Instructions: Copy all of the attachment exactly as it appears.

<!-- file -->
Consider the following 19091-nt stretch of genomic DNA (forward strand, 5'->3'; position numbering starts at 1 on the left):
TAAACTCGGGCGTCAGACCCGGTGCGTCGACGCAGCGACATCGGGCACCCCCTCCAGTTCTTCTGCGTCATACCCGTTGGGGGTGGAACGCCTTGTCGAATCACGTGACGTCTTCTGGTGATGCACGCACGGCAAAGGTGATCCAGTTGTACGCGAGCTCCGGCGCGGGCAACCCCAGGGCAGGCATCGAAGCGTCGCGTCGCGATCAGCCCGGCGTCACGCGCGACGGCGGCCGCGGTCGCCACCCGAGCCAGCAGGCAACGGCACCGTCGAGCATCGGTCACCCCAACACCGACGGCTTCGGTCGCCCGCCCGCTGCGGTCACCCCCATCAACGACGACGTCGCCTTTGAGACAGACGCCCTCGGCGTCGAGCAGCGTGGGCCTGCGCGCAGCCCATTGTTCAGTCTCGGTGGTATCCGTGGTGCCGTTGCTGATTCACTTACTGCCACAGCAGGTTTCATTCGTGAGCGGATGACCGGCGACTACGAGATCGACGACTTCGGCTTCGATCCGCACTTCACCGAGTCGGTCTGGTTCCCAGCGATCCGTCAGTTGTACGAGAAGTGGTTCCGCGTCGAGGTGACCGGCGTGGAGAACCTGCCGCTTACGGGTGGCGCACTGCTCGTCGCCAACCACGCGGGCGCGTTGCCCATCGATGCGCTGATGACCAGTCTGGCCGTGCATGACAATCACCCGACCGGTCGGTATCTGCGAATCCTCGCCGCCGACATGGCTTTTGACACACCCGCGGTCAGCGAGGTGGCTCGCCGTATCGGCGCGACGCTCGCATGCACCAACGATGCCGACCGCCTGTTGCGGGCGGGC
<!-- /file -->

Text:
Consider the following 19091-nt stretch of genomic DNA (forward strand, 5'->3'; position numbering starts at 1 on the left):
TAAACTCGGGCGTCAGACCCGGTGCGTCGACGCAGCGACATCGGGCACCCCCTCCAGTTCTTCTGCGTCATACCCGTTGGGGGTGGAACGCCTTGTCGAATCACGTGACGTCTTCTGGTGATGCACGCACGGCAAAGGTGATCCAGTTGTACGCGAGCTCCGGCGCGGGCAACCCCAGGGCAGGCATCGAAGCGTCGCGTCGCGATCAGCCCGGCGTCACGCGCGACGGCGGCCGCGGTCGCCACCCGAGCCAGCAGGCAACGGCACCGTCGAGCATCGGTCACCCCAACACCGACGGCTTCGGTCGCCCGCCCGCTGCGGTCACCCCCATCAACGACGACGTCGCCTTTGAGACAGACGCCCTCGGCGTCGAGCAGCGTGGGCCTGCGCGCAGCCCATTGTTCAGTCTCGGTGGTATCCGTGGTGCCGTTGCTGATTCACTTACTGCCACAGCAGGTTTCATTCGTGAGCGGATGACCGGCGACTACGAGATCGACGACTTCGGCTTCGATCCGCACTTCACCGAGTCGGTCTGGTTCCCAGCGATCCGTCAGTTGTACGAGAAGTGGTTCCGCGTCGAGGTGACCGGCGTGGAGAACCTGCCGCTTACGGGTGGCGCACTGCTCGTCGCCAACCACGCGGGCGCGTTGCCCATCGATGCGCTGATGACCAGTCTGGCCGTGCATGACAATCACCCGACCGGTCGGTATCTGCGAATCCTCGCCGCCGACATGGCTTTTGACACACCCGCGGTCAGCGAGGTGGCTCGCCGTATCGGCGCGACGCTCGCATGCACCAACGATGCCGACCGCCTGTTGCGGGCGGGC